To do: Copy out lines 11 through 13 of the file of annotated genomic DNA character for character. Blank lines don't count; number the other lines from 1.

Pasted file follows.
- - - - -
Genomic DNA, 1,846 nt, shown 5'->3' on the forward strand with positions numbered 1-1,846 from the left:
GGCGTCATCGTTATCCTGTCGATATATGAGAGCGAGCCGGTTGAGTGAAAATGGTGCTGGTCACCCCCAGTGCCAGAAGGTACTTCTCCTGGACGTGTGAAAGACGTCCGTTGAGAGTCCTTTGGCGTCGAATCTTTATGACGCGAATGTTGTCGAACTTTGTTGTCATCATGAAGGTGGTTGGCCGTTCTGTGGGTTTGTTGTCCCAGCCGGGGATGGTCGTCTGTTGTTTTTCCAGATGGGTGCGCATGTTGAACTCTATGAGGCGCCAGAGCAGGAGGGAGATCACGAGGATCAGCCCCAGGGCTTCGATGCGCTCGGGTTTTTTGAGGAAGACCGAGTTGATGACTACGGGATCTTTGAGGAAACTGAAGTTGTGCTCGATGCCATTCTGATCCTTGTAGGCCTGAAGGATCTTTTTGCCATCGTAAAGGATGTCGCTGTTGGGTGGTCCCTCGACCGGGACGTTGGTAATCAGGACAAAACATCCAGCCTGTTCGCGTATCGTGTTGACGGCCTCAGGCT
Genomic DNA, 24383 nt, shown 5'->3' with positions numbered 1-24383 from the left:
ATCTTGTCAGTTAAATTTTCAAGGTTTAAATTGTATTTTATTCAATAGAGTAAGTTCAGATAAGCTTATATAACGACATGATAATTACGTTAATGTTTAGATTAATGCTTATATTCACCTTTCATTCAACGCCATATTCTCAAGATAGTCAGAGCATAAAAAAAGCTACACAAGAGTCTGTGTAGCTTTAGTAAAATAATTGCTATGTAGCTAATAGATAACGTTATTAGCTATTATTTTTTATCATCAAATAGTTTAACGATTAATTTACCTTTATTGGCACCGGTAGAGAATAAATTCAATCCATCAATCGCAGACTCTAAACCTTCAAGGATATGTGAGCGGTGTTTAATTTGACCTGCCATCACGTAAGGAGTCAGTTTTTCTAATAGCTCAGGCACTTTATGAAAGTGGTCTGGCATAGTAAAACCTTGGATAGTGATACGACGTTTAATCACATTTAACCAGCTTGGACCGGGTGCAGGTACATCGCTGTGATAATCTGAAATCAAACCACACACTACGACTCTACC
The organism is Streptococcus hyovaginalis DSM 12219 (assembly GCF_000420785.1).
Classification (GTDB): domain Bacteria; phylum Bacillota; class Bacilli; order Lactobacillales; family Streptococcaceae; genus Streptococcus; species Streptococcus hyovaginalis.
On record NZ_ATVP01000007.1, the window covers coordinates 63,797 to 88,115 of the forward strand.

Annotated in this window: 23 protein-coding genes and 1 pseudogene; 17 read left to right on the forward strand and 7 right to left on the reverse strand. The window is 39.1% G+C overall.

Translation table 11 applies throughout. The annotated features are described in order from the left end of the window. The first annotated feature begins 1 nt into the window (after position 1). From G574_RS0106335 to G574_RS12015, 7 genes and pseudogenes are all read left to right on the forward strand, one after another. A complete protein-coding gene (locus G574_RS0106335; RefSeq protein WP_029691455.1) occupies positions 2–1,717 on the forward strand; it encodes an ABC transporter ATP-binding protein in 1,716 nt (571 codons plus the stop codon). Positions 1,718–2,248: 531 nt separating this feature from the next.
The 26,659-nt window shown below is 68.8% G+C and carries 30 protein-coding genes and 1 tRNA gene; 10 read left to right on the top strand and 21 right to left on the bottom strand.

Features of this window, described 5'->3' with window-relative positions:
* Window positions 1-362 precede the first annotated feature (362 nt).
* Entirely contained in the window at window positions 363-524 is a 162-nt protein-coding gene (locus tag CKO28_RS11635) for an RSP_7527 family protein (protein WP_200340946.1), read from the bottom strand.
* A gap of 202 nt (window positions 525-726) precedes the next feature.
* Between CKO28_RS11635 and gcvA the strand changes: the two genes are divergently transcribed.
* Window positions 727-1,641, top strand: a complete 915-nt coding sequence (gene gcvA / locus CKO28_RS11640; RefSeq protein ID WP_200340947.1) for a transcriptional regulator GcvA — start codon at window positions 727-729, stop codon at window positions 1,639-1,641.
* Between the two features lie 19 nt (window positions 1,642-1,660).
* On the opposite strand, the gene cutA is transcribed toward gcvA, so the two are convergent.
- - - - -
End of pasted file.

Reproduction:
Features of this window, described 5'->3' with window-relative positions:
* Window positions 1-362 precede the first annotated feature (362 nt).
* Entirely contained in the window at window positions 363-524 is a 162-nt protein-coding gene (locus tag CKO28_RS11635) for an RSP_7527 family protein (protein WP_200340946.1), read from the bottom strand.